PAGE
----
No. ” She snapped at Salazar. The torch light flickered and a cold burst of air swept over Salazar. Helena rose from the seat to pace, seemingly unaware of her emotions seeping into the living world, “ You do not understand, Uncle!”

Salazar pivoted about to follow the agitated ghost, uncomfortable with his need to keep her in sight. Ghosts rarely affected the physical plane but their emotions, if agitated enough, made it possible. It rarely ended well for any living involved.

Helena continued to pace. She ignored the physical objects in her way, though she never walked entirely through any of the bookshelves. Her gaze flashed with fury as she met Salazar’s for a moment and she continued her rant, “She would bring you up as if you would expect such from me, too. You and father. She used everything she thought she had to coerce me into accepting the duties, to accepting this fate I did not want.–”  She flung her arms out as if to encompass the entire castle before she pivoted back to Salazar. “–And it worked for a time. She twisted me around till I had taken the majority of those duties…” 

Her shoulders slumped in defeat as she stared helplessly down at him. Her hopeless express regained the heat of betrayal once more as she collected herself. (He was relieved that the emotions didn’t reach an apex again.) 

And then! ” She snarled, hands fling out in emphasis, “And then she had the gall to claim she was dying so I might agree to take the last of those duties and seal my fate .” Helena breathed heavily from the emotion expelled with each word. 

Salazar stared at the ghost of the little eleven year old girl he had helped bring into this world, had helped guide, had sheltered and loved. Seeing her here, broken and trapped between existences hurt. This was worse than knowing everyone was dead. It was worse than believing he had failed in so many of his ambitions. (This was one of his little girls, a daughter in all but blood, and she had hurt so badly at the moment of her death that she could not pass on.)

She continued after she calmed down. The deep sorrow returned to her voice and her eyes shone once more with the ghost of tears, “I did not believe her. I thought she was tricking me. So I concocted a plan that would force her to reveal herself. Then I would have returned the duties to her.”

“What was your plan?” Salazar asked, his hands fisted within his pockets to keep himself in check. He needed to hear this. She needed to say it.

Helena settled back into her seat and tugged nervously at a sleeve. A memory of when he had forced an eight year old version to explain why dunking Oswin in mud wasn’t acceptable came to mind. She had tugged at her sleeves and squirmed in her seat then too. (His heart ached for that girl.) 

“I-I...stole her prized diadem–” She looked up at Salazar with devastation written across her features. Her lips trembled as they turned down and she physically struggled not to burst with emotion. A softer, cold breeze ruffled through his hair. “–and ran off to the mainland, somewhere. I took a spot on the first caravan I could and just kept going. The last one used flying carpets to travel but we ran into a terrible storm and were off course and–”

“How far did you travel on your own as a young woman with a highly prized magical artifact?” Salazar demanded, enunciating each word with care even as he tried to squash the fury that snapped through him from her aboslutely idiotic actions.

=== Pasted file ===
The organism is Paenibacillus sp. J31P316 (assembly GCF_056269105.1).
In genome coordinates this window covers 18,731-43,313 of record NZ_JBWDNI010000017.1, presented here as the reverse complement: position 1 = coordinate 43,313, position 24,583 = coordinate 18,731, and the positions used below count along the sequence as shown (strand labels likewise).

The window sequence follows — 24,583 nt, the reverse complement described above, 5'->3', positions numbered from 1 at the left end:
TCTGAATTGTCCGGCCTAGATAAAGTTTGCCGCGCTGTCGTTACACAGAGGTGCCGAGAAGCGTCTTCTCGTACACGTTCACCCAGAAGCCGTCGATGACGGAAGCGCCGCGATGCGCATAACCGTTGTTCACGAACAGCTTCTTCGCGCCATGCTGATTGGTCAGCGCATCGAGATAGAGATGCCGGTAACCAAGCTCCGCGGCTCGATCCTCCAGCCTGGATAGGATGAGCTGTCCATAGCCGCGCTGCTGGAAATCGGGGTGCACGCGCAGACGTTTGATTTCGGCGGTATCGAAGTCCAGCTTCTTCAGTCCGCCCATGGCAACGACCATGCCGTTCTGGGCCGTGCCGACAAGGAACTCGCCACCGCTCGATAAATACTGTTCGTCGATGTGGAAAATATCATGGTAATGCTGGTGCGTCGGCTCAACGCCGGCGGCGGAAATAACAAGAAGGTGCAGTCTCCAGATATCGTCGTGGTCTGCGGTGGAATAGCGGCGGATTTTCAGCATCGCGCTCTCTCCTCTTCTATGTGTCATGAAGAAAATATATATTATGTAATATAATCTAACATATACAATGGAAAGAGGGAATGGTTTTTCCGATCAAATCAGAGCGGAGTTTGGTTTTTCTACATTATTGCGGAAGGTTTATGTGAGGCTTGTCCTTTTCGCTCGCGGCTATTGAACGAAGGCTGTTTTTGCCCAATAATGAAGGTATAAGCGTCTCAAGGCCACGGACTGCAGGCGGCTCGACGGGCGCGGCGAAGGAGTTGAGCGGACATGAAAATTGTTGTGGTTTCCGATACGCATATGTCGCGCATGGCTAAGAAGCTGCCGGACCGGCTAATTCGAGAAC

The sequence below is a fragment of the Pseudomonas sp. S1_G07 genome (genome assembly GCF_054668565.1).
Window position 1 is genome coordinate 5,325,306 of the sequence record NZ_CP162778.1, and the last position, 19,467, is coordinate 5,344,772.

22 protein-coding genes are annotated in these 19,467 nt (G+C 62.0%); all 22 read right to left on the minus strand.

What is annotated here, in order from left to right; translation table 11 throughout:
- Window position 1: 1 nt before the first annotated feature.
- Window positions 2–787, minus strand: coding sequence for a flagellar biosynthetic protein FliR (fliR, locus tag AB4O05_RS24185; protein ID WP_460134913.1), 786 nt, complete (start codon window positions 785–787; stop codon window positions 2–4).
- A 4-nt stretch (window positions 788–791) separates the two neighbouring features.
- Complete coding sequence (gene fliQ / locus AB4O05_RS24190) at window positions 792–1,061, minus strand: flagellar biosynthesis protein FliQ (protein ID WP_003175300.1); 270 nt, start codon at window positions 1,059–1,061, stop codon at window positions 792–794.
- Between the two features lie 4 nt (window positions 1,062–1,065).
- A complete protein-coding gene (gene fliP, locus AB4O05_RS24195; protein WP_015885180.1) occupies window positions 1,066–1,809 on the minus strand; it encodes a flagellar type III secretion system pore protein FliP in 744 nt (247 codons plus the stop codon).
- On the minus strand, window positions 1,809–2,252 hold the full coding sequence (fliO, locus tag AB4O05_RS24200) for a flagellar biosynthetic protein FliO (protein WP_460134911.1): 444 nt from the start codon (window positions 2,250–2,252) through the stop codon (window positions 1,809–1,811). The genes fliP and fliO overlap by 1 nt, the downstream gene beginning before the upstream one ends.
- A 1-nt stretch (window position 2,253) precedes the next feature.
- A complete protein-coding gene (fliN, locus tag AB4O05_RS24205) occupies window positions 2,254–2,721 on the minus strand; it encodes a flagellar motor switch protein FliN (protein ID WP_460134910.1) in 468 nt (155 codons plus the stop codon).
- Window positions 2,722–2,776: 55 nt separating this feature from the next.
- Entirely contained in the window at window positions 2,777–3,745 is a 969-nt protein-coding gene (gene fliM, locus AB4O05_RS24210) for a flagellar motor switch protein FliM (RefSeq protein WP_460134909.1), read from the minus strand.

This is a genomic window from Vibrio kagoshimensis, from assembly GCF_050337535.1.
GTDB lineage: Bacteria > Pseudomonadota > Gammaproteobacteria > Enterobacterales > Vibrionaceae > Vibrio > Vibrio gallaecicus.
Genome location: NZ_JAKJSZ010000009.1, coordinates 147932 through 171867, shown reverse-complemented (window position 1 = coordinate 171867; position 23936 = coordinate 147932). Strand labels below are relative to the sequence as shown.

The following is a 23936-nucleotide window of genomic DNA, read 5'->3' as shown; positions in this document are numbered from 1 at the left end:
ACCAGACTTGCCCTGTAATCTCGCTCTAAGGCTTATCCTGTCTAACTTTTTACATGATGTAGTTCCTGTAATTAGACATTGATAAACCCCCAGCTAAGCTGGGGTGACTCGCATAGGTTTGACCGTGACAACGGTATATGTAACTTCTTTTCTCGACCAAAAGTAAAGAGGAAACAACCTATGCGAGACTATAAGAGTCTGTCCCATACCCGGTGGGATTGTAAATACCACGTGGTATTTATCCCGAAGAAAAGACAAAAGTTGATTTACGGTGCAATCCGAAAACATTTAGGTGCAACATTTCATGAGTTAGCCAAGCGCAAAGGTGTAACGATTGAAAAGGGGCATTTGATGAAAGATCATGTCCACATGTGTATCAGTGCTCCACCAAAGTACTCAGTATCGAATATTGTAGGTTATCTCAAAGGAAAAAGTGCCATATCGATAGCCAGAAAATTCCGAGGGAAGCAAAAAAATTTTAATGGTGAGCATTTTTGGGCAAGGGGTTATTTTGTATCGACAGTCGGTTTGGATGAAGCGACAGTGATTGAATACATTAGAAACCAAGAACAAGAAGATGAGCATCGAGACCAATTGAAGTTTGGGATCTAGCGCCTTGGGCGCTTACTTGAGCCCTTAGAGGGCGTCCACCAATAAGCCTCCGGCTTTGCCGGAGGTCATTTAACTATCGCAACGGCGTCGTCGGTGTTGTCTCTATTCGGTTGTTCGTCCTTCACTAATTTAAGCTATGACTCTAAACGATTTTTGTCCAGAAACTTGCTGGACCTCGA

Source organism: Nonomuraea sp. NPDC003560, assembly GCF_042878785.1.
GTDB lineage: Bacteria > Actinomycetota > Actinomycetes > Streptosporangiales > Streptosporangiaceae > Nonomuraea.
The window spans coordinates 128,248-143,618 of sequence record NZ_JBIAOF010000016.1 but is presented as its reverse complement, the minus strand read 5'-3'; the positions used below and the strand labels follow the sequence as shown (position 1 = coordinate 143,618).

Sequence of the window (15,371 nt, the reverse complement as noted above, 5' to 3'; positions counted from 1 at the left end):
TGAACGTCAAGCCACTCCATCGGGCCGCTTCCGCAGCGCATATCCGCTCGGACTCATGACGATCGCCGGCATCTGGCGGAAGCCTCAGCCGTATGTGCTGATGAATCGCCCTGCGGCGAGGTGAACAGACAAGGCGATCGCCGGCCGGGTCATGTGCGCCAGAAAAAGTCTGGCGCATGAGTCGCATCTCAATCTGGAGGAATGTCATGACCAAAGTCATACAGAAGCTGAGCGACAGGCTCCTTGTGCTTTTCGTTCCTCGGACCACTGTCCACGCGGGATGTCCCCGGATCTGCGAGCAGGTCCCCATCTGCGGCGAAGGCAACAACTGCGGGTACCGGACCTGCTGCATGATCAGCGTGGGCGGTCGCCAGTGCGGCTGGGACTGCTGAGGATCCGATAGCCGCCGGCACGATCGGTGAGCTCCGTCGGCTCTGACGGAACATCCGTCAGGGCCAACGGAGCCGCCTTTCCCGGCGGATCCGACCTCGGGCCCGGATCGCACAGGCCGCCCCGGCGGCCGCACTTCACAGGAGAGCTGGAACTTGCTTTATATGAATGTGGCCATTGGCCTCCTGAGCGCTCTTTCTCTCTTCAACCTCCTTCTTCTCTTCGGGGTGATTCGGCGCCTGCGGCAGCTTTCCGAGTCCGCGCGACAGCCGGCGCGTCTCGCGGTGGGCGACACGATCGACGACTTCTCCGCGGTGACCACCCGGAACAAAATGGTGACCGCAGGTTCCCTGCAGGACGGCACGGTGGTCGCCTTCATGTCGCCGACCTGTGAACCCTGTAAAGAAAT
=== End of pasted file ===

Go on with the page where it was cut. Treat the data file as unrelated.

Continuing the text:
She could have died.—Bile rushed up his throat. She had died.

His niece cringed at his tone. Her eyes shone with tears. “I-I...A boy estimated that I ended up in Albania.”

Salazar clenched his jaw as he connected the country to the Mediterranean. It bordered Croatia? No, it bordered Greece. 

Godric and he had gone down to Africa once and spent a few years in what was known as the Middle East now. The redheaded man had wanted to meet a real lion to compare against his patronus. Travel was easier with magic but it still took months, even years to get far. It was dangerous and difficult. It was not something one did alone nor as a woman. Not back then.

She rushed on as she saw his darkening expression. “I found a clearing to stay for a time and hide the diadem while I looked around the local area. I had thought I could learn while I was stuck there, waiting for another caravan to appear or mother to find me...Eustace found me instead. Mother had asked him to bring me home. He claimed she had wanted me there before she passed away. That I didn’t have to stay at Hogwarts or anything like that.”

She clenched her dress as a deep sorrow filled her voice. “I did not believe him. We argued. He forgot himself for a moment, pushed me. And-And...I fell. Hit my head, as I understand it.”  She was silent for a moment before her head snapped up and she rushed out, “He killed himself because of it. He’s still on this side because of his actions!”

Her wide, transparent gaze searched his before she asked worriedly. “You won’t remove him, will you?” Helena leaned forward. “He’s a Hogwarts ghost just like me!” 

Salazar stared at her uncomprehending her defense for her killer. He remembered Eustace as a fourteen year old boy. His ghost was that of a grown man, though. Grown men did terrible things in the name of supposed love when it was in fact lust and possessiveness. How could he allow such a figure to stay anywhere near his niece, even when they were ghosts?

Helena shifted in discomfort as she rambled on because of his silence, “He did not mean to. He hadn’t learned his lessons on controlling his anger. And we’ve always clashed, what with him wanting to court me...Uncle Godric sent him off enough times that he should have taken the hint! Uncle may not have been father, but it still meant no. I just–”

She fell silent with a grimace. Her words did not help her case for her killer.